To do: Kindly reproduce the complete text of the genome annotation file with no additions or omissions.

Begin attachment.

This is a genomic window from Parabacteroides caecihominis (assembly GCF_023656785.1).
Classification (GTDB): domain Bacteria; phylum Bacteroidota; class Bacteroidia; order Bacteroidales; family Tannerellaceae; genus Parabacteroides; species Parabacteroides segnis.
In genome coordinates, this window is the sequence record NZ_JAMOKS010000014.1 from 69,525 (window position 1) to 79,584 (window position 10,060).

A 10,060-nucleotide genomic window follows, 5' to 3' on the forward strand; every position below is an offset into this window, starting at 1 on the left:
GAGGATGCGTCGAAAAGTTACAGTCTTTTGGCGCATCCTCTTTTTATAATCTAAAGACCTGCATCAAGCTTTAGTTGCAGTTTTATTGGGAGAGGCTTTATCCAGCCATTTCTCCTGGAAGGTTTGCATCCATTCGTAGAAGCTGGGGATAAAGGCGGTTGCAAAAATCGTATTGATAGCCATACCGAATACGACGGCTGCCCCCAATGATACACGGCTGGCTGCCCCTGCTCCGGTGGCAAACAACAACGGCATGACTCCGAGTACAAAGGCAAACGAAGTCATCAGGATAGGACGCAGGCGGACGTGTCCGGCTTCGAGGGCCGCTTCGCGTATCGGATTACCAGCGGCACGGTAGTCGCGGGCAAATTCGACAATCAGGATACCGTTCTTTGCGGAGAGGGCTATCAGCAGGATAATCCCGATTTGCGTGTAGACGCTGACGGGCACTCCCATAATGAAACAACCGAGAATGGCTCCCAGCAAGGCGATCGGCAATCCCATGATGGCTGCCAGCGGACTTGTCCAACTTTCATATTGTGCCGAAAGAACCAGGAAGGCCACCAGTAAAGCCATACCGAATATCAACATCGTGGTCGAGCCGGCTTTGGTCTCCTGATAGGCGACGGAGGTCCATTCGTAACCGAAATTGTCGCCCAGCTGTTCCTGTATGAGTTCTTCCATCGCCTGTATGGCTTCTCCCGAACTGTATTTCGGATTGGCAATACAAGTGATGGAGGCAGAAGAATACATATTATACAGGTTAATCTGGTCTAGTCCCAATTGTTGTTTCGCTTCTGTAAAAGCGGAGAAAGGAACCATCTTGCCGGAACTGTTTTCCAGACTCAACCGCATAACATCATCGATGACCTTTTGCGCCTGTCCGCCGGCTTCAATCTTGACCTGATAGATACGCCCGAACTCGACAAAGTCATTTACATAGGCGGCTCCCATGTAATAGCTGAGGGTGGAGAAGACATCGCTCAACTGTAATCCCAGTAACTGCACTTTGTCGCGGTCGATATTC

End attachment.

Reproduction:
This is a genomic window from Parabacteroides caecihominis (assembly GCF_023656785.1).
Classification (GTDB): domain Bacteria; phylum Bacteroidota; class Bacteroidia; order Bacteroidales; family Tannerellaceae; genus Parabacteroides; species Parabacteroides segnis.
In genome coordinates, this window is the sequence record NZ_JAMOKS010000014.1 from 69,525 (window position 1) to 79,584 (window position 10,060).

A 10,060-nucleotide genomic window follows, 5' to 3' on the forward strand; every position below is an offset into this window, starting at 1 on the left:
GAGGATGCGTCGAAAAGTTACAGTCTTTTGGCGCATCCTCTTTTTATAATCTAAAGACCTGCATCAAGCTTTAGTTGCAGTTTTATTGGGAGAGGCTTTATCCAGCCATTTCTCCTGGAAGGTTTGCATCCATTCGTAGAAGCTGGGGATAAAGGCGGTTGCAAAAATCGTATTGATAGCCATACCGAATACGACGGCTGCCCCCAATGATACACGGCTGGCTGCCCCTGCTCCGGTGGCAAACAACAACGGCATGACTCCGAGTACAAAGGCAAACGAAGTCATCAGGATAGGACGCAGGCGGACGTGTCCGGCTTCGAGGGCCGCTTCGCGTATCGGATTACCAGCGGCACGGTAGTCGCGGGCAAATTCGACAATCAGGATACCGTTCTTTGCGGAGAGGGCTATCAGCAGGATAATCCCGATTTGCGTGTAGACGCTGACGGGCACTCCCATAATGAAACAACCGAGAATGGCTCCCAGCAAGGCGATCGGCAATCCCATGATGGCTGCCAGCGGACTTGTCCAACTTTCATATTGTGCCGAAAGAACCAGGAAGGCCACCAGTAAAGCCATACCGAATATCAACATCGTGGTCGAGCCGGCTTTGGTCTCCTGATAGGCGACGGAGGTCCATTCGTAACCGAAATTGTCGCCCAGCTGTTCCTGTATGAGTTCTTCCATCGCCTGTATGGCTTCTCCCGAACTGTATTTCGGATTGGCAATACAAGTGATGGAGGCAGAAGAATACATATTATACAGGTTAATCTGGTCTAGTCCCAATTGTTGTTTCGCTTCTGTAAAAGCGGAGAAAGGAACCATCTTGCCGGAACTGTTTTCCAGACTCAACCGCATAACATCATCGATGACCTTTTGCGCCTGTCCGCCGGCTTCAATCTTGACCTGATAGATACGCCCGAACTCGACAAAGTCATTTACATAGGCGGCTCCCATGTAATAGCTGAGGGTGGAGAAGACATCGCTCAACTGTAATCCCAGTAACTGCACTTTGTCGCGGTCGATATTC